It’s fair to say we all miss Paul Hackman.  I never met Paul though I’ve met most of the others.  He sure was a talented writer, and many of his songs like “Heavy Metal Love” are beloved classics today.  Fritz Hinz has been through hell and back, making a stunning recovery after a coma-inducing fall from a roof.  In recent years we also lost original guitarist Ron Watson, keyboardist Don Simmons, and road warrior Brian Knight.  Brian Knight was a kid from our neighborhood, who went to do road work with Helix for many years.  We lost him in 2021.  Yet Helix keep on going, and going, and going.  Even former guitarist Brent “the Doctor” Doerner has a new album coming out called The Ashtray Sonatas.

Speaking of the good Doctor, I first befriended the guitarist in 2006 at a Helix gig.  I knew a guy named Shane Schedler, who was in his new solo band, and this led to an interview with Brent at his home.  It was the first of several visits.  A few months later, with a few gigs under his belt, Brent screened some live footage of the band and had some friends over to celebrate.  It was that night that I wrote up the official bios for his band.  I remember telling Brent I wanted to write the band member bios for his website and then running around the room getting quotes from all the members.  It was a lot of fun.  Definitely a personal highlight.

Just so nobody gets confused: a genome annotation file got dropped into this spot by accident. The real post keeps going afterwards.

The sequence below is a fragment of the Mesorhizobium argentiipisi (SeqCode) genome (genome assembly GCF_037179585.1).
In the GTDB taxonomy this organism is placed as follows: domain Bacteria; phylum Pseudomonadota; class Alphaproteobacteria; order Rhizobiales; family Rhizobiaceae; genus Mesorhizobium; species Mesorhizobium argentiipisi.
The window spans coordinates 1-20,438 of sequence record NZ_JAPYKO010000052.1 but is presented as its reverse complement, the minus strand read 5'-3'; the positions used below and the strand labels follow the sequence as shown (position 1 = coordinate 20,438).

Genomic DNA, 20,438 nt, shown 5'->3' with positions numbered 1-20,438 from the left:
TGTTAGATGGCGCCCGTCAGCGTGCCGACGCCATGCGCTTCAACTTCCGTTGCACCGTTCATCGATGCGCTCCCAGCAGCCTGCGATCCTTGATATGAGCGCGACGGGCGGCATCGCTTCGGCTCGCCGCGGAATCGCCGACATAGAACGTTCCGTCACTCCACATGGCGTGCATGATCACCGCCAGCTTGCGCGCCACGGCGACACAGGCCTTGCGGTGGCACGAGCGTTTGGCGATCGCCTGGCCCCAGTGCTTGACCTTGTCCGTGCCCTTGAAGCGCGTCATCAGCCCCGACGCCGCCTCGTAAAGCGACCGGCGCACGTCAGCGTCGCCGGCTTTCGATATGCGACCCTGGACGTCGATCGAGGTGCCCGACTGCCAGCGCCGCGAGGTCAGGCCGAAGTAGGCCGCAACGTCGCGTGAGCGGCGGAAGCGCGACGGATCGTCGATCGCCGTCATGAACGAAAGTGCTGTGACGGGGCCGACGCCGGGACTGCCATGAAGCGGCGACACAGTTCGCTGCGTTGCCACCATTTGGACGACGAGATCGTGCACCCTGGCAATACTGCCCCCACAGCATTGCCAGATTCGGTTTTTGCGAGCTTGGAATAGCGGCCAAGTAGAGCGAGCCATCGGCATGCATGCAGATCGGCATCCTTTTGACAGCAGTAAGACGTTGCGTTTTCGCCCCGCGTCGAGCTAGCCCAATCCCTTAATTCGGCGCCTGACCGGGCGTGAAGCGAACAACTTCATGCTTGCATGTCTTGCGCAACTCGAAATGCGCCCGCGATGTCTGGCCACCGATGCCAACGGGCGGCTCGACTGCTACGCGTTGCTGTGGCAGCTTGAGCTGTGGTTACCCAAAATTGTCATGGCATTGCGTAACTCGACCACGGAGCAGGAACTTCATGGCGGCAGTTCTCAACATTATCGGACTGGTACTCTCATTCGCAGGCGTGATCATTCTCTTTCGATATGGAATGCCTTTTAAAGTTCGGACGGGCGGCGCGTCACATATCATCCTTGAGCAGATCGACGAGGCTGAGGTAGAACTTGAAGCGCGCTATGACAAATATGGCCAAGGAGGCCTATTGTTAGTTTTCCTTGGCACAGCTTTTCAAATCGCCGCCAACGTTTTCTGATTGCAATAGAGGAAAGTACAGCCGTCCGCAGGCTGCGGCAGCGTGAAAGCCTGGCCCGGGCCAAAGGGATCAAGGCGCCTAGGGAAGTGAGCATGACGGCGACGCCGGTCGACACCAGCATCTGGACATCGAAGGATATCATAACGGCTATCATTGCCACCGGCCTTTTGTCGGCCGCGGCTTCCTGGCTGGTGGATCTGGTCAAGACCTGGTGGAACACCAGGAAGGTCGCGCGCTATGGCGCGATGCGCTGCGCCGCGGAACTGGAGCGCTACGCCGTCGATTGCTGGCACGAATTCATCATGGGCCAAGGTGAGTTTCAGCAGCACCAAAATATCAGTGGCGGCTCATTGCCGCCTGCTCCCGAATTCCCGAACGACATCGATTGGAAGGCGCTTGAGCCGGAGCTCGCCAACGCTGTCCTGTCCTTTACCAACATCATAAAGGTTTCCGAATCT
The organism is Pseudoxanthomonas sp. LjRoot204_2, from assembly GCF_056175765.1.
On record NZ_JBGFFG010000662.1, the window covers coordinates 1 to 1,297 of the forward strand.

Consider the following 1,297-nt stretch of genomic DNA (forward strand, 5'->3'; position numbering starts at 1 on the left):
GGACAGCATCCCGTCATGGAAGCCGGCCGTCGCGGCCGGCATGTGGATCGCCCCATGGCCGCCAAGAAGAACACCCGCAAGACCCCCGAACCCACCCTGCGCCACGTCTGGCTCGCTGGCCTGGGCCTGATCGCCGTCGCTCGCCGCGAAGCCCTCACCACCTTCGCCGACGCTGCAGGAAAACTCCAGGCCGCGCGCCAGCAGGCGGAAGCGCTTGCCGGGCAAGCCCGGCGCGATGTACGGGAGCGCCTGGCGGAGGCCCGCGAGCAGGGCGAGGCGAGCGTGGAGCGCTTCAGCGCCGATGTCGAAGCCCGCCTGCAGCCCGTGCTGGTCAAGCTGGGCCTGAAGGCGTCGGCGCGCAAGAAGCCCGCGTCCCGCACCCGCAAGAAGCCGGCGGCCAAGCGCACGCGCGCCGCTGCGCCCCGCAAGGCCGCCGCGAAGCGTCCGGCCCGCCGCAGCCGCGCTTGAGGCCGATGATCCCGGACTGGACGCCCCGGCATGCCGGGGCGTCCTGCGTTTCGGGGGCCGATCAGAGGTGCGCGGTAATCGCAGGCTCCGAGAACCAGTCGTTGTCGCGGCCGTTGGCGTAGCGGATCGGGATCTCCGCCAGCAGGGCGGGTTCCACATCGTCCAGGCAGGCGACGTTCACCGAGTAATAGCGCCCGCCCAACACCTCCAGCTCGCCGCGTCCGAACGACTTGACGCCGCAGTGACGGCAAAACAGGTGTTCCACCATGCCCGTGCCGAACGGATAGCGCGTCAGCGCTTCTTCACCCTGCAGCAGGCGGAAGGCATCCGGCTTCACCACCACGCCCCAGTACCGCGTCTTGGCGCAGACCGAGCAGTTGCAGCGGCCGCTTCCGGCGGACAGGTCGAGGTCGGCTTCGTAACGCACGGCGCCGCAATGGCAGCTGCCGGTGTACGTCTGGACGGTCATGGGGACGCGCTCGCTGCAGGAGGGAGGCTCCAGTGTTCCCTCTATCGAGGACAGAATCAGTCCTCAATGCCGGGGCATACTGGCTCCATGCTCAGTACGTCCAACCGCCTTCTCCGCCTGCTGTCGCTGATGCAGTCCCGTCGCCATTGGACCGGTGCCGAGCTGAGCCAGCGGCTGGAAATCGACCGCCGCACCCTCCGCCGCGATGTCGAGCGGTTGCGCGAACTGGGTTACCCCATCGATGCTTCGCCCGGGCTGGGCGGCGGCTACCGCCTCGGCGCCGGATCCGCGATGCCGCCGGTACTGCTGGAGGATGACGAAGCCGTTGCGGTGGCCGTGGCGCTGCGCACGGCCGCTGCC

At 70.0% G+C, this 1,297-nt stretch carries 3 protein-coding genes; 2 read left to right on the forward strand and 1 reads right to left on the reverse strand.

So for the first time since the first time, here are the Brent Doerner’s Decibel bios that I wrote.

Thanks to everyone who’s ever been in Helix for rocking us.


BRENT DOERNER’S DECIBEL

Band Bios and Fascinating Factoids

 

BRENT DOERNER (Lead Vocals, Lead & Rhythm Guitars)

“What’s right is what’s left after you’ve done everything else wrong.”